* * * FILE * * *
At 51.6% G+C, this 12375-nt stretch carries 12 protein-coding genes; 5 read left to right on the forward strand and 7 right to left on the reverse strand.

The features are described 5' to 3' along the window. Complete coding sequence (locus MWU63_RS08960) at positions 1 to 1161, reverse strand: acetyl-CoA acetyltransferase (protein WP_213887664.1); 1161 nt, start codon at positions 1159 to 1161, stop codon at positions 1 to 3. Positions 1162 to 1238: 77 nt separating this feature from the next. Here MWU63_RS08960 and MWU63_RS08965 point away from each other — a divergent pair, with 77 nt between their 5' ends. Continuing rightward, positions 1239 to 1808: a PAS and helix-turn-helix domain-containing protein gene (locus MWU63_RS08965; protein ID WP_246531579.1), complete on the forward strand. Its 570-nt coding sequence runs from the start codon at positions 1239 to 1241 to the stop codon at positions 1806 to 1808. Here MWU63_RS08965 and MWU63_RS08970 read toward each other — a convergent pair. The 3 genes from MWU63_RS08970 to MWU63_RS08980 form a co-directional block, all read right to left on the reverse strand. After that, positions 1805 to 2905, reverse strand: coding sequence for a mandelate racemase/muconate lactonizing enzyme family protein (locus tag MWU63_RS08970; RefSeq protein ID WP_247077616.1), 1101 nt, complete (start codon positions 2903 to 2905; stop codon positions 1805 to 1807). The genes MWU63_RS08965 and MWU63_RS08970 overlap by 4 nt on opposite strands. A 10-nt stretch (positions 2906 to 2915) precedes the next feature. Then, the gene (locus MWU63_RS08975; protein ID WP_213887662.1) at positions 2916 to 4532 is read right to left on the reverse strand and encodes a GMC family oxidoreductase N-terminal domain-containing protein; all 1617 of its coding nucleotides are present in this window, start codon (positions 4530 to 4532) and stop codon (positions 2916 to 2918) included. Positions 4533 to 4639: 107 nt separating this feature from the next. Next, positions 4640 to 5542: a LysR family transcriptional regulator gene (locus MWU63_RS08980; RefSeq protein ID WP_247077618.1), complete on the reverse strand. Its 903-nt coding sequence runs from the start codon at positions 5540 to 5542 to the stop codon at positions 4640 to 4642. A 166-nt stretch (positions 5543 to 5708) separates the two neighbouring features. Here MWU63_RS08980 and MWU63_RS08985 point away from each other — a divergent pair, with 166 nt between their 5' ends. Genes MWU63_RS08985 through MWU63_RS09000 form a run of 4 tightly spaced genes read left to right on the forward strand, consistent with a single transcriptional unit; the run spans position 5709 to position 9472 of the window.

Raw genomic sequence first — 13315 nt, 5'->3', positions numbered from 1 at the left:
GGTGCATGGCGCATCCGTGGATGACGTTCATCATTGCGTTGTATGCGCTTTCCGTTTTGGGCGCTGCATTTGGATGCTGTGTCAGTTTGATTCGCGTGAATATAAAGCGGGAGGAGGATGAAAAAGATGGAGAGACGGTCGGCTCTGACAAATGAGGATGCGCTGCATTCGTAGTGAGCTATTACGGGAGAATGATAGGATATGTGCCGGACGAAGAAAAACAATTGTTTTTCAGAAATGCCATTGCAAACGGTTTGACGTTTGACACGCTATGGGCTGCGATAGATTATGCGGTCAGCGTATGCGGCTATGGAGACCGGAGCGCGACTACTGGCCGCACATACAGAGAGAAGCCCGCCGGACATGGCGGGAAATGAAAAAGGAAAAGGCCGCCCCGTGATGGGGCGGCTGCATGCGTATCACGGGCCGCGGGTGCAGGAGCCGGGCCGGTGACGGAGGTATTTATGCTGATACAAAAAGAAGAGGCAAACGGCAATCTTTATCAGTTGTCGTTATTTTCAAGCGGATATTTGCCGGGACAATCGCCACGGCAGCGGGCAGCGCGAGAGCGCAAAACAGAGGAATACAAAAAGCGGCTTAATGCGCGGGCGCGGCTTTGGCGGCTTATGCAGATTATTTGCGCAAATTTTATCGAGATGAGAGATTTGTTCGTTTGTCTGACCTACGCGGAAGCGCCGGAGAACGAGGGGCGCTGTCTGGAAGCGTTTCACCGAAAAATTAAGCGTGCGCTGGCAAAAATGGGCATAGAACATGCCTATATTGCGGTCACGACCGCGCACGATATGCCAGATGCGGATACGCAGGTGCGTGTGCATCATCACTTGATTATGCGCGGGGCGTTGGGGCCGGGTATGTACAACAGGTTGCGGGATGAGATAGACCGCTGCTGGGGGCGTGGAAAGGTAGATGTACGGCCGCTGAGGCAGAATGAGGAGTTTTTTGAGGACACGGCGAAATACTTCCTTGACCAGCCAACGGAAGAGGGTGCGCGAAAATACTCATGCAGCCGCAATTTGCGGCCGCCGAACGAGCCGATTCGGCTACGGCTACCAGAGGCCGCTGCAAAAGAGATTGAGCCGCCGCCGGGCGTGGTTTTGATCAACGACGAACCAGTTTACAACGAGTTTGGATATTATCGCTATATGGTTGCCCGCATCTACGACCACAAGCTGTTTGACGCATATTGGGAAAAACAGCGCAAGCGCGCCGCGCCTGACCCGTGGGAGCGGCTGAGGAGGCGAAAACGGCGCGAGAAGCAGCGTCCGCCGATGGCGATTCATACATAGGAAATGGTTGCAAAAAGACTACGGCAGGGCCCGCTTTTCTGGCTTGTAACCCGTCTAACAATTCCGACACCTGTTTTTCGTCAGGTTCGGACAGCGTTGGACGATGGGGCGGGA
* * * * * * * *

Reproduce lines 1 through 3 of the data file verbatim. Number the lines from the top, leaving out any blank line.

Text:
At 51.6% G+C, this 12375-nt stretch carries 12 protein-coding genes; 5 read left to right on the forward strand and 7 right to left on the reverse strand.

The features are described 5' to 3' along the window. Complete coding sequence (locus MWU63_RS08960) at positions 1 to 1161, reverse strand: acetyl-CoA acetyltransferase (protein WP_213887664.1); 1161 nt, start codon at positions 1159 to 1161, stop codon at positions 1 to 3. Positions 1162 to 1238: 77 nt separating this feature from the next. Here MWU63_RS08960 and MWU63_RS08965 point away from each other — a divergent pair, with 77 nt between their 5' ends. Continuing rightward, positions 1239 to 1808: a PAS and helix-turn-helix domain-containing protein gene (locus MWU63_RS08965; protein ID WP_246531579.1), complete on the forward strand. Its 570-nt coding sequence runs from the start codon at positions 1239 to 1241 to the stop codon at positions 1806 to 1808. Here MWU63_RS08965 and MWU63_RS08970 read toward each other — a convergent pair. The 3 genes from MWU63_RS08970 to MWU63_RS08980 form a co-directional block, all read right to left on the reverse strand. After that, positions 1805 to 2905, reverse strand: coding sequence for a mandelate racemase/muconate lactonizing enzyme family protein (locus tag MWU63_RS08970; RefSeq protein ID WP_247077616.1), 1101 nt, complete (start codon positions 2903 to 2905; stop codon positions 1805 to 1807). The genes MWU63_RS08965 and MWU63_RS08970 overlap by 4 nt on opposite strands. A 10-nt stretch (positions 2906 to 2915) precedes the next feature. Then, the gene (locus MWU63_RS08975; protein ID WP_213887662.1) at positions 2916 to 4532 is read right to left on the reverse strand and encodes a GMC family oxidoreductase N-terminal domain-containing protein; all 1617 of its coding nucleotides are present in this window, start codon (positions 4530 to 4532) and stop codon (positions 2916 to 2918) included. Positions 4533 to 4639: 107 nt separating this feature from the next. Next, positions 4640 to 5542: a LysR family transcriptional regulator gene (locus MWU63_RS08980; RefSeq protein ID WP_247077618.1), complete on the reverse strand. Its 903-nt coding sequence runs from the start codon at positions 5540 to 5542 to the stop codon at positions 4640 to 4642. A 166-nt stretch (positions 5543 to 5708) separates the two neighbouring features. Here MWU63_RS08980 and MWU63_RS08985 point away from each other — a divergent pair, with 166 nt between their 5' ends. Genes MWU63_RS08985 through MWU63_RS09000 form a run of 4 tightly spaced genes read left to right on the forward strand, consistent with a single transcriptional unit; the run spans position 5709 to position 9472 of the window.

Raw genomic sequence first — 13315 nt, 5'->3', positions numbered from 1 at the left: